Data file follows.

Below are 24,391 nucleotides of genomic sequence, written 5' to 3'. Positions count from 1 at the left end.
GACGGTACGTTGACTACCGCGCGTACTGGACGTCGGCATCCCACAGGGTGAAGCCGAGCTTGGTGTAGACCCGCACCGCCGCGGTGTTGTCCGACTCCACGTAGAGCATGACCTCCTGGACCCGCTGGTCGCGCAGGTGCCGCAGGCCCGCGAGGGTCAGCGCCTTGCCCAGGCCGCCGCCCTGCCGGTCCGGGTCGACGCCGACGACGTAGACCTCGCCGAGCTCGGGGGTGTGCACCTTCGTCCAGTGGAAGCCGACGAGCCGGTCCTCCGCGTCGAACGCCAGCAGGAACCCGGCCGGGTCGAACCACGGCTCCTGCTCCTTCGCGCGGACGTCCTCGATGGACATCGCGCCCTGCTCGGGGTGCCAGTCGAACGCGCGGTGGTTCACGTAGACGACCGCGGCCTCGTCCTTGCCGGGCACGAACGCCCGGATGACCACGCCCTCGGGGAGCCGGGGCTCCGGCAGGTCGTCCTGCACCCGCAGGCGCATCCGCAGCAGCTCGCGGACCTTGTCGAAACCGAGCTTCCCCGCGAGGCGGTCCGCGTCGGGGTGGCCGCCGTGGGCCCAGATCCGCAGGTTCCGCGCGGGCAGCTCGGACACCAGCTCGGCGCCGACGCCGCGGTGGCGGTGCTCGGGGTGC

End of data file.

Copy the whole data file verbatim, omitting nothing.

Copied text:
Below are 24,391 nucleotides of genomic sequence, written 5' to 3'. Positions count from 1 at the left end.
GACGGTACGTTGACTACCGCGCGTACTGGACGTCGGCATCCCACAGGGTGAAGCCGAGCTTGGTGTAGACCCGCACCGCCGCGGTGTTGTCCGACTCCACGTAGAGCATGACCTCCTGGACCCGCTGGTCGCGCAGGTGCCGCAGGCCCGCGAGGGTCAGCGCCTTGCCCAGGCCGCCGCCCTGCCGGTCCGGGTCGACGCCGACGACGTAGACCTCGCCGAGCTCGGGGGTGTGCACCTTCGTCCAGTGGAAGCCGACGAGCCGGTCCTCCGCGTCGAACGCCAGCAGGAACCCGGCCGGGTCGAACCACGGCTCCTGCTCCTTCGCGCGGACGTCCTCGATGGACATCGCGCCCTGCTCGGGGTGCCAGTCGAACGCGCGGTGGTTCACGTAGACGACCGCGGCCTCGTCCTTGCCGGGCACGAACGCCCGGATGACCACGCCCTCGGGGAGCCGGGGCTCCGGCAGGTCGTCCTGCACCCGCAGGCGCATCCGCAGCAGCTCGCGGACCTTGTCGAAACCGAGCTTCCCCGCGAGGCGGTCCGCGTCGGGGTGGCCGCCGTGGGCCCAGATCCGCAGGTTCCGCGCGGGCAGCTCGGACACCAGCTCGGCGCCGACGCCGCGGTGGCGGTGCTCGGGGTGC